Synthon’s prefilled syringe with 40 mg/ml of glatiramer acetate — the generic version of Teva Pharmaceutical’s Copaxone 40 mg — has received regulatory clearance in all 28 member states of the European Union (EU) plus Iceland, Liechtenstein and Norway to treat relapsing-remitting multiple sclerosis (RRMS).
The low-dose formulation of 20 mg/ml glatiramer acetate developed by Synthon is available in most of these countries since the end of 2016. Now the Dutch pharmaceutical company will seek national marketing authorizations for its 40 mg/ml pre-filled syringes of generic glatiramer acetate.
“We are very pleased with this approval,” Synthon CEO Jacques Lemmens said in a press release. “It allows us to make an affordable version of the 40 mg/ml dosage strength of glatiramer acetate available to MS patients in Europe.”
This regulatory decision comes after the European Patent Office decided in favor of Synthon in a patent litigation with Israel’s Teva, allowing Synthon to produce and market its generic version of Copaxone.
While many drug companies are developing generic versions of Copaxone, Synthon is the only one that performed a large-scale Phase 3 clinical trial (NCT01489254) to evaluate both efficacy and safety of its generic glatiramer acetate relative to Teva’s Copaxone.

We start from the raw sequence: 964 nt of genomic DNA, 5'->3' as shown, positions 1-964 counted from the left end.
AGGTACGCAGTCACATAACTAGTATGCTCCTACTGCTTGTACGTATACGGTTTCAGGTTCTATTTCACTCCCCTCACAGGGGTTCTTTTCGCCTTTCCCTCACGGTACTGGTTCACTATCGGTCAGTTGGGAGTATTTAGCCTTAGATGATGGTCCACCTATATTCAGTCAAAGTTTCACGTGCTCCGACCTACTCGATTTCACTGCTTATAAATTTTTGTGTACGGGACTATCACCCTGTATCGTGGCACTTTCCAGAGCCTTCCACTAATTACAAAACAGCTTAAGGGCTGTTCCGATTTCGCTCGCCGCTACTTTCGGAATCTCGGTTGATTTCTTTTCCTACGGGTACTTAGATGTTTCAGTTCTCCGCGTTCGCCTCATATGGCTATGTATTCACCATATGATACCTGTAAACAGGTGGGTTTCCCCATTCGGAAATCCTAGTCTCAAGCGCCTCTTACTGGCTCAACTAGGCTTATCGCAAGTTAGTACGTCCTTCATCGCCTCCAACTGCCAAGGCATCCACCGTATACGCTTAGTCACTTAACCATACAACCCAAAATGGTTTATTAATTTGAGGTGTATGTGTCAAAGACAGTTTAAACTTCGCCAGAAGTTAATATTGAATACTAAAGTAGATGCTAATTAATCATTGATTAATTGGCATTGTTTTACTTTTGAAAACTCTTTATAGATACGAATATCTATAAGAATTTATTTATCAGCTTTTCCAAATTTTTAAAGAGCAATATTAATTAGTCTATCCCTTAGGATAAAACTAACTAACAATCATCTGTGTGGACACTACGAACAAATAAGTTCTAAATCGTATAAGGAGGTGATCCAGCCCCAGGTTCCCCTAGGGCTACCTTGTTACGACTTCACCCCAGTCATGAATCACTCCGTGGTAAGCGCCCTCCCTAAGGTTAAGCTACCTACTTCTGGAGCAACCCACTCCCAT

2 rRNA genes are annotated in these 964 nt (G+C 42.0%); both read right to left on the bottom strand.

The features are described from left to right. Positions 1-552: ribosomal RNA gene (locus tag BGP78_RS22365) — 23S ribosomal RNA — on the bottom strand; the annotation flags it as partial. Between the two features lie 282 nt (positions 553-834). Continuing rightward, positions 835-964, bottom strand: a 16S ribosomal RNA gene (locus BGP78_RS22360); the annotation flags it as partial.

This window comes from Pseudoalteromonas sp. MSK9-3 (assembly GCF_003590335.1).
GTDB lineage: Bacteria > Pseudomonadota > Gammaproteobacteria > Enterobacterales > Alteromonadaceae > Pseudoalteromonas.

The “Glatiramer Acetate Clinical Trial to Assess Equivalence With Copaxone” (GATE) trial randomly assigned 794 RRMS patients to receive daily injections of 20 mg of generic glatiramer acetate, 20 mg of Copaxone, or placebo for up to nine months.
The trial showed that Synthon’s generic glatiramer acetate and Teva’s Copaxone were equally safe, tolerable and efficient. Clinical data supported the approval of marketing applications submitted to both the U.S Food and Drug Administration and the European Medicines Agency .
An additional 15-month extension of the GATE trial further demonstrated the two medication’s similarities. Follow-up clinical data showed that the therapeutic effects of generic glatiramer acetate were sustained over two years of treatment. In addition, patients had no issues when switching from branded to generic formulation.